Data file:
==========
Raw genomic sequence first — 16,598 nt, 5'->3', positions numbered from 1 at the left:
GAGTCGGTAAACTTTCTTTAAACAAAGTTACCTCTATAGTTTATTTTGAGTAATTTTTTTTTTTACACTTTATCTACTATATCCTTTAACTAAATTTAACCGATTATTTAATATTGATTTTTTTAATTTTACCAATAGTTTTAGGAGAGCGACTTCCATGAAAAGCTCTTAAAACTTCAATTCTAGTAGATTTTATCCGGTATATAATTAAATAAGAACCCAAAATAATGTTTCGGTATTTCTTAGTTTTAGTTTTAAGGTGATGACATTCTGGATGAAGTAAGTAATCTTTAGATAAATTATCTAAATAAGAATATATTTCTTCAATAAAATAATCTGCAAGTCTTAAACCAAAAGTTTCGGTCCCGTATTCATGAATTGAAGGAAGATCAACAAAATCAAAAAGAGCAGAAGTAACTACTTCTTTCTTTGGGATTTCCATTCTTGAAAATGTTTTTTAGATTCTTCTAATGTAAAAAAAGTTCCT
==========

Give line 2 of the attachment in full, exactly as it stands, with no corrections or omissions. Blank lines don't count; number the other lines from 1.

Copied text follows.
GAGTCGGTAAACTTTCTTTAAACAAAGTTACCTCTATAGTTTATTTTGAGTAATTTTTTTTTTTACACTTTATCTACTATATCCTTTAACTAAATTTAACCGATTATTTAATATTGATTTTTTTAATTTTACCAATAGTTTTAGGAGAGCGACTTCCATGAAAAGCTCTTAAAACTTCAATTCTAGTAGATTTTATCCGGTATATAATTAAATAAGAACCCAAAATAATGTTTCGGTATTTCTTAGTTTTAGTTTTAAGGTGATGACATTCTGGATGAAGTAAGTAATCTTTAGATAAATTATCTAAATAAGAATATATTTCTTCAATAAAATAATCTGCAAGTCTTAAACCAAAAGTTTCGGTCCCGTATTCATGAATTGAAGGAAGATCAACAAAATCAAAAAGAGCAGAAGTAACTACTTCTTTCTTTGGGATTTCCATTCTTGAAAATGTTTTTTAGATTCTTCTAATGTAAAAAAAGTTCCT